Market Sizing

What is a Total Addressable Market (TAM) model?

Scalepath Staff
January 29, 2022

What is a TAM Model

A Total Addressable Market or TAM model is an assessment of a product or service’s revenue potential.

Typically, a TAM model will show the total global opportunity for a product or service (the "TAM"), the portion of the opportunity the company can actually service (the "SAM", or Serviceable Available Market), and the target market share or the portion of the market the company can actually obtain (the "SOM", or Serviceable Obtainable Market).

Understanding the market size is a key input before companies enter new markets or investors decide to fund a business, and can help inform decisions to:

  • Launch a new business
  • Introduce a new product
  • Enter a new country or geographic region
  • Tackle an adjacent vertical
  • Develop a new go-to-market plan
  • Design sales territories
  • And more

The best way to think about TAM is to think of it as the total available market. That is, if every customer in the market were to buy, how much revenue would be available for companies in that market to compete for? Because many technology companies don't face fixed traditional market barriers like geographies or verticals (SaaS products can often be used almost anywhere by anyone), TAM can quickly get large, so many companies choose to just look at the TAM of a specific market, such as their primary geo, or English-speaking countries. This is really calculating the serviceable market more than the total market, but that's fine and may be easier than starting with the global TAM.

Creating a reliable TAM model that can be presented to investors or used to make strategic decisions starts with a market sizing study, which breaks down the revenue potential within a market by customer segments, verticals, and geographic areas. It should include sections of the market you can reasonable service (SAM or Serviceable Available Market) and obtain (SOM or Serviceable Obtainable Market). Scalepath has a free TAM, SAM, SOM template available to help with structure.

A TAM model should be more than a static number. The process of determining your TAM is arguably more important than the final number itself. It should answer questions like: How many potential customers are in this market? What would each customer pay for the product or service? What is the product’s future growth potential?

There are two approaches to calculating TAM: top-down and bottom-up.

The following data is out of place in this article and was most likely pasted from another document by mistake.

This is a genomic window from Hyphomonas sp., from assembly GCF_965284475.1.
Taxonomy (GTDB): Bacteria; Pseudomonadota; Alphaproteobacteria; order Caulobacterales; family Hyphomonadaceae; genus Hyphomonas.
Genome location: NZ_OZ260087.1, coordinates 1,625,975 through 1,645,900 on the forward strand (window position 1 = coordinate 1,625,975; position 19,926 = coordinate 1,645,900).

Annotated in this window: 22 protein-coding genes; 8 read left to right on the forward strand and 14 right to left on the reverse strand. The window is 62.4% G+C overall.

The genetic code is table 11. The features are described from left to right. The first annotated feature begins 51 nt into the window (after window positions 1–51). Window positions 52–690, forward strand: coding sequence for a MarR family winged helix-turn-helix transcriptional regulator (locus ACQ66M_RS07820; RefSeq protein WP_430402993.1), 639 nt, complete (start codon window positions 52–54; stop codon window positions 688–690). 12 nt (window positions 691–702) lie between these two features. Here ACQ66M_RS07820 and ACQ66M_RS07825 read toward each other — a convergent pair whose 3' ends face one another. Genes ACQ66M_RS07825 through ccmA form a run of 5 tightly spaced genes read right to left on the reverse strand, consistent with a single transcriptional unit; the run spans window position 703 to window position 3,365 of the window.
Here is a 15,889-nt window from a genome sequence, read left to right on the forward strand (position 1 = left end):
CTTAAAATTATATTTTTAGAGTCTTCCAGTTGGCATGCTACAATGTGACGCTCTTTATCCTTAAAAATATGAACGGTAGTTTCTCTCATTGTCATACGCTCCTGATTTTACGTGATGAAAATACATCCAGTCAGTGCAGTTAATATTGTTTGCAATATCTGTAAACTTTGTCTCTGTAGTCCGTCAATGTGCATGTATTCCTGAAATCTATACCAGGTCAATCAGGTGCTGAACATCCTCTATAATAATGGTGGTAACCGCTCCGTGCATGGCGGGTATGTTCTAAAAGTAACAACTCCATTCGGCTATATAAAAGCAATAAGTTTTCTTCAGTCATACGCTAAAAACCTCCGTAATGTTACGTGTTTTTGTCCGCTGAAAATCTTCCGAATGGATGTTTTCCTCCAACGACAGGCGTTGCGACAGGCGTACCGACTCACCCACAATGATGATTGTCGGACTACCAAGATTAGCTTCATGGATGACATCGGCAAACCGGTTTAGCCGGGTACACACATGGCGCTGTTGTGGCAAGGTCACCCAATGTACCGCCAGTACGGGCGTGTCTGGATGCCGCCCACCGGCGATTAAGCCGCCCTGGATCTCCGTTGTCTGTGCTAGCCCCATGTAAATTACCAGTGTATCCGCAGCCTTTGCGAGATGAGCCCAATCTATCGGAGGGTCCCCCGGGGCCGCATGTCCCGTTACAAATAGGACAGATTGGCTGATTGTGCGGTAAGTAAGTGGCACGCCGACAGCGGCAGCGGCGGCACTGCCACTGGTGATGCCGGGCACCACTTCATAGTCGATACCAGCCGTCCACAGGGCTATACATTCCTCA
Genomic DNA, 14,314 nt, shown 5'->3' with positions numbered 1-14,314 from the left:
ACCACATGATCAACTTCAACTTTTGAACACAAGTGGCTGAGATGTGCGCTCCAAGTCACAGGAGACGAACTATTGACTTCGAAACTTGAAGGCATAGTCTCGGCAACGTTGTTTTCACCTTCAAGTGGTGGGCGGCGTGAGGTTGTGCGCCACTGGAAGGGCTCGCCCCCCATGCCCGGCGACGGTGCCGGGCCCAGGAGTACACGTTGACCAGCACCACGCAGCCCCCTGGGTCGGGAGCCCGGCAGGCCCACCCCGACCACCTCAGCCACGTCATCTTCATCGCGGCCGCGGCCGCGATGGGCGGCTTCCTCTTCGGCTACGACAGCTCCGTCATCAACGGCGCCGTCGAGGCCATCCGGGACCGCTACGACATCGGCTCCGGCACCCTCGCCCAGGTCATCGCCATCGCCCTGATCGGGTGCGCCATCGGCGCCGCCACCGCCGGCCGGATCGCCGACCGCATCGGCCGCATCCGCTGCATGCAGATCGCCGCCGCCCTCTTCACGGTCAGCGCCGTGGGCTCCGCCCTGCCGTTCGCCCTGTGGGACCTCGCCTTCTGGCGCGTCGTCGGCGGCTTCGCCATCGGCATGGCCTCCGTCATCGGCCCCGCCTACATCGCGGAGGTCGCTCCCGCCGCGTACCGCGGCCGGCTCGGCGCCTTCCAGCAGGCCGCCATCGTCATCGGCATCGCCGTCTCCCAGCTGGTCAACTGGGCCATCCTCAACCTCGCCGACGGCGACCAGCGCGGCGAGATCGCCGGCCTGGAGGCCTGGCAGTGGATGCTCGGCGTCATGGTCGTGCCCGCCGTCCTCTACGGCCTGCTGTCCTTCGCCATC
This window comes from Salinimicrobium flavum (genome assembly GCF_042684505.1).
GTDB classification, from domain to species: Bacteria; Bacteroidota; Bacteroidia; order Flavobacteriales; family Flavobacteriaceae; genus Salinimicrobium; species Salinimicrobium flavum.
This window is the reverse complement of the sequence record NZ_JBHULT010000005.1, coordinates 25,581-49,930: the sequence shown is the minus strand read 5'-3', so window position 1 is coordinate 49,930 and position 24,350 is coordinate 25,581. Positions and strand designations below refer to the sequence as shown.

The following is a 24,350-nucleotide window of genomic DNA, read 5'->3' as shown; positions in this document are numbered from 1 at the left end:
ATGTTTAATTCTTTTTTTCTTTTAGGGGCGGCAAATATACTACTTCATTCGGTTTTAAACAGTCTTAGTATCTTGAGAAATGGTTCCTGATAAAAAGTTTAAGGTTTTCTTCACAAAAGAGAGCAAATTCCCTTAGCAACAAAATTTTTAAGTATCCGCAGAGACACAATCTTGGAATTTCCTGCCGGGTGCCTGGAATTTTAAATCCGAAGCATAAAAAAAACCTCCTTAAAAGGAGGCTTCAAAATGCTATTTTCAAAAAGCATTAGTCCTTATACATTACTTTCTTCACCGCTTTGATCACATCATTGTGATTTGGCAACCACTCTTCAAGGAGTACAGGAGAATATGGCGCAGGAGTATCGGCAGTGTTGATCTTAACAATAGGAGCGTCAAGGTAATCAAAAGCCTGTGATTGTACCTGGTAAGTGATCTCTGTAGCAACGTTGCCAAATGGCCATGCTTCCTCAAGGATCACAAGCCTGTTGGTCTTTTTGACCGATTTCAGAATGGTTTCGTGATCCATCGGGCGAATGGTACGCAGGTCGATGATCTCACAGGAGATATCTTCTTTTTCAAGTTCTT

Top-Down Market Sizing

A top-down TAM model is typically backward-looking as it looks at total current or projected spend in an industry, then breaks down to the portion you are able to service and obtain. This is typically available for purchase from a third-party research firm or a figure you may see in a trade publication. You can do a top-down analysis by taking the overall spending in a market, calculating your estimated share of the market, and voila: you have a simple top-down model. 

Top-Down TAM = Total Spend In Market x Estimated Market Share

You’ve heard these examples before: “The market for Gizmos is $2 billion. If we capture 1% of that, we’ll have $20 million!” 

Top-down analysis is helpful as an indication of the overall market size and growth rate and can be a good “sanity check” on a bottom’s up model, especially for well-established markets that don't change significantly with new market entrants. However, a top-down analysis doesn’t provide the granularity needed to make strategic decisions, deeply understand the market, or explore new products and services. For that, you’ll need to do a bottom-up TAM.

Bottom-Up Market Sizing

A bottom-up TAM analysis takes a more realistic look at a market by calculating estimated sales of a product or service, rather than the umbrella product category spend. 

This approach takes into account:

  • The number of potential customers for your product
  • How frequently customers buy the product
  • How much customers pay for the product
  • Estimates of how much of the market your product or service can capture

The result is a more accurate assessment of a product’s potential and leads to a detailed plan of attack. A bottom-up TAM model can be constructed by taking what you know (customers with a need, spending patterns, deal sizes) and applying it to additional market segments to get a representation of the true market size.

Bottom-Up TAM = Potential Customers x Price of Product

Generating a strong bottom-up TAM model will be one of the primary tools in your strategic toolkit. If you’re ready to build your own TAM, check out this article on building a total addressable market model for a B2B company.

How to use a TAM model

A well-researched and documented TAM is critical to showing executives and investors your knowledge of a market. The process of calculating your TAM itself is often more important than arriving at a final number, and can provide deep knowledge about the make-up of your market and where best to focus your efforts.

To build your own bottom-up TAM model, download a free TAM Excel template or sign up to get access to the Scalepath app here.

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